How Ottawa's new LRT will affect neighbourhoods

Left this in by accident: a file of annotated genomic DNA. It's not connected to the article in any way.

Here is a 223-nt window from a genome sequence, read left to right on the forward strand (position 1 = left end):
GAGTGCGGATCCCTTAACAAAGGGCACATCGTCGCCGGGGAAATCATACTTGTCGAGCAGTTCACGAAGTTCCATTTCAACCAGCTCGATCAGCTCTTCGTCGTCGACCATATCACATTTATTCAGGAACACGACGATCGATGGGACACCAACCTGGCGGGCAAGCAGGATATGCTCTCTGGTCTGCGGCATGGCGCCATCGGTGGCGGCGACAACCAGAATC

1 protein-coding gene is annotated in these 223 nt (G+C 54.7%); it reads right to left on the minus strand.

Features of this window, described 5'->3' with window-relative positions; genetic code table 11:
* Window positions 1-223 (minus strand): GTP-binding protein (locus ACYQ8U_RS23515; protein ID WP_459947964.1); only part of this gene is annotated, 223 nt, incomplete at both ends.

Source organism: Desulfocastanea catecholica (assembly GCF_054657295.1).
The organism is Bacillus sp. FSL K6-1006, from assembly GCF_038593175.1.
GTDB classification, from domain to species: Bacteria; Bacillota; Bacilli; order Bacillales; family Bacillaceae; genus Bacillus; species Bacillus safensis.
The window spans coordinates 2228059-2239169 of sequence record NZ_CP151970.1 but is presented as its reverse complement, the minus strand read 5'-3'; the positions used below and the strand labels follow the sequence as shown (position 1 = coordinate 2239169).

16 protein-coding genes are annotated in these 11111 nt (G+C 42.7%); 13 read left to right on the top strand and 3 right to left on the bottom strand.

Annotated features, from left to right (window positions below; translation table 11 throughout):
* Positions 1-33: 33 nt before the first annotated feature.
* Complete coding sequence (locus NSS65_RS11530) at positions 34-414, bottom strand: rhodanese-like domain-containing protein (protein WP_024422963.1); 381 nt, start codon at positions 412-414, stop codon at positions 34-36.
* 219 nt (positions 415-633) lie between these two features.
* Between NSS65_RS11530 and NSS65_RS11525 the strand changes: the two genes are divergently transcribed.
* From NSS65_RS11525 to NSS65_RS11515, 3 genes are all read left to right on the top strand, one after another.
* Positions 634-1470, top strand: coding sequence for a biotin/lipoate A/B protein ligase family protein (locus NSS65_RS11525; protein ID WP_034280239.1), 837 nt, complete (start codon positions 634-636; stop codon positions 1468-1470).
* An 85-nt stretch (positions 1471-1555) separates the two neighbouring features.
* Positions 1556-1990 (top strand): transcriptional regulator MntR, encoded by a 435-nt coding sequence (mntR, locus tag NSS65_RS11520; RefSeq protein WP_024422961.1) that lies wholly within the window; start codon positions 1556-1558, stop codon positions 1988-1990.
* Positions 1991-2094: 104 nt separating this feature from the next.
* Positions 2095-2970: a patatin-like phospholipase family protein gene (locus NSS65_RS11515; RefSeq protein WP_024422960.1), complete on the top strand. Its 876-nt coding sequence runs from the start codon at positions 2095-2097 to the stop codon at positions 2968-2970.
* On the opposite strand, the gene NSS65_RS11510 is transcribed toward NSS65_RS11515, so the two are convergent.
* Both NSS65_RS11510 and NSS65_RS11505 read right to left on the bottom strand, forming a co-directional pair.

Ottawa residents can see that construction of the $2.1-billion Confederation Line Light Rail Transit (LRT) system is well underway. Now they’re beginning to wonder if the new line will deliver rising property values, in addition to improved commuting times.The 12.5-km electric rail line, travelling from Tunney’s Pasture to Blair Road, is due for completion by 2018, and will replace many of the environmentally unfriendly OC Transpo diesel buses. The line will increase accessibility to the downtown core.Ottawa LRT lineIt’s also getting international attention. After recently being presented with the Silver Award for Best Rail/Transit Project in the Americas, Mayor Jim Watson commented:“It is another in a string of international awards that are a testament to the City’s partnership with the Rideau Transit Group and help to reinforce this innovative project as one that will transform the way we live, move and grow the economy in Ottawa.”With all the talk of new and improved transit, residents are asking: how will this affect me?Ottawa LRT constructionThe LRT will benefit thousands of commuters travelling to and from downtown for work every day, and will alleviate congestion on Hwy. 417 as well as the downtown core.The question on everyone’s mind, though: will the LRT increase property values? Real estate experts agree that properties within a few blocks (400 to 800 meters) of any of the 13 stations will increase in value by 10 to 30 per cent.Frannie Heeney, market intelligence co-ordinator with Colliers in Ottawa, says demand for residential and office space in the core should grow with the LRT, boosting property values and rental rates. For people who want to live or work downtown, the LRT will make either option easier.This is great news for those who already own properties already around the LRT. Prospective buyers should buy now, sources say, before property values begin to rise.Ottawa LRT construction2According to Don R. Campbell, founding partner at the Real Estate Investment Network, the neighbourhoods that will see the greatest return on investment are: New Edinburgh, Wellington West, Hintonburg (Westboro), Centretown, Downtown, Little Italy, the Golden Triangle, and Sandy Hill. Many of these neighbourhoods already boast above average prices, leading some to question how they can afford to live downtown.The good news is many neighbourhoods on the outskirts of downtown will also see an increase in property values. According to Campbell, home prices in Island Park, Mechanicsville, LeBreton, Lowertown, The Byward Market, Glabar Park, McKellar Heights, Carlington and The Glebe will continue to rise.Ottawa LRT construction3The gem of the project, according to Campbell, is Tunney’s Pasture: “Located mere minutes away from 49 hectares of federal government buildings at Tunney’s Pasture, the station is destined to see heavy use right from the get-go. The station will include a large pedestrian plaza with retail, as well as an extensive cycling storage facility to integrate with current cycling and pedestrian networks.”Properties in this area are already on the rise, and they aren’t expected to stop: “Homes located in the areas of Champlain Park, Island Park, Hampton Park, Wellington West, Hintonburg and Mechanicsville will all enjoy not only quick access to the station, but also premiums above average home price increases thanks to this new transit access.”Related reading:Proximity to infrastructure more important than ever

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